With extra rows of chairs to accommodate the crowd of visiting family members, the environment morphs from a classroom into a theater, from an ordinary day into a indelible memory.  Two years back, my son narrated his great-grandfather’s story as a French-American pilot shot down over occupied France during World War II, surviving six months in the forests at night and nervously blending into a nearby village overrun with armed Germans by day.  It was a tender moment when I saw my own father, whom my son personally invited, struggling to hold back tears.

Perhaps this is why the Big Screen Pitch is so dear to me.  It sets safe boundaries and grants complete freedom within them.  It allows students to shine and their loved ones to watch.  It changes everyone involved.

It encompasses everything I love about being a teacher.

Peace, Love, and Apostrophes

apostrophe pic“If I could teach the world to sing one set of grammar rules…”

Every year I say this to my Elementary English 4/5 and English 1 classes, usually to the tune of that old Coca-Cola commercial I heard every Christmas as child.  I am just tickled to my core that the LORD has allowed the first entry of this blog to be about something so petty and yet so dear to my heart.  That’s one of the reasons I love Him so.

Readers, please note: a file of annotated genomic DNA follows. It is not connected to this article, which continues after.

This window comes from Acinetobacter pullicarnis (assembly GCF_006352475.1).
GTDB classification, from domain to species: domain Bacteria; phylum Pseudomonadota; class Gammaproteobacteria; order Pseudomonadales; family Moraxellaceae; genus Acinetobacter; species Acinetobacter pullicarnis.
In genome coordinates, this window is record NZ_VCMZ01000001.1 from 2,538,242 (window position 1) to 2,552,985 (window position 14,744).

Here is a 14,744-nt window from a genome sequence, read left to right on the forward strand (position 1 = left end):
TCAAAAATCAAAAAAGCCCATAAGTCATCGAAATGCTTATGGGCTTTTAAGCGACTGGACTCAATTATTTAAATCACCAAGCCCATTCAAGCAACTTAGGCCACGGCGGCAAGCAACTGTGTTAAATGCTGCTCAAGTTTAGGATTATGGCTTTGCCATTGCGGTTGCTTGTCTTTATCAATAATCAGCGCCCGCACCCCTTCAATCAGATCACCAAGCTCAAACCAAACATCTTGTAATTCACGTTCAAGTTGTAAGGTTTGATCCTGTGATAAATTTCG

First, I have my class repeat after me with great enthusiasm and fervor: “There are no apostrophes in plurals!”  Grasp how liberating it is to know that not every word that ends in an –s demands that little floating comma.  If that word simply means more than one of something, just save yourself the extra keystroke and smile.

Apostrophes denote possession of something.  If you have a word than intends to own something else, you need only to remember these three little rules:

RULE #1:  If the possessive noun is singular, add –’s.  It doesn’t matter if the noun already ends in an –s or even –ss; add that –’s.  Does it look weird?  Yes.  It is grammatically correct?  Yes.  This means it is the puppy’s bowl or the class’s teacher.  Alas, it saddens my heart to say that my NIV translation is one of the worst offenders of this rule.  Every time it mentions Jesus’ disciples, I whisper silently, “Forgive them, Father.  They know not what they do.”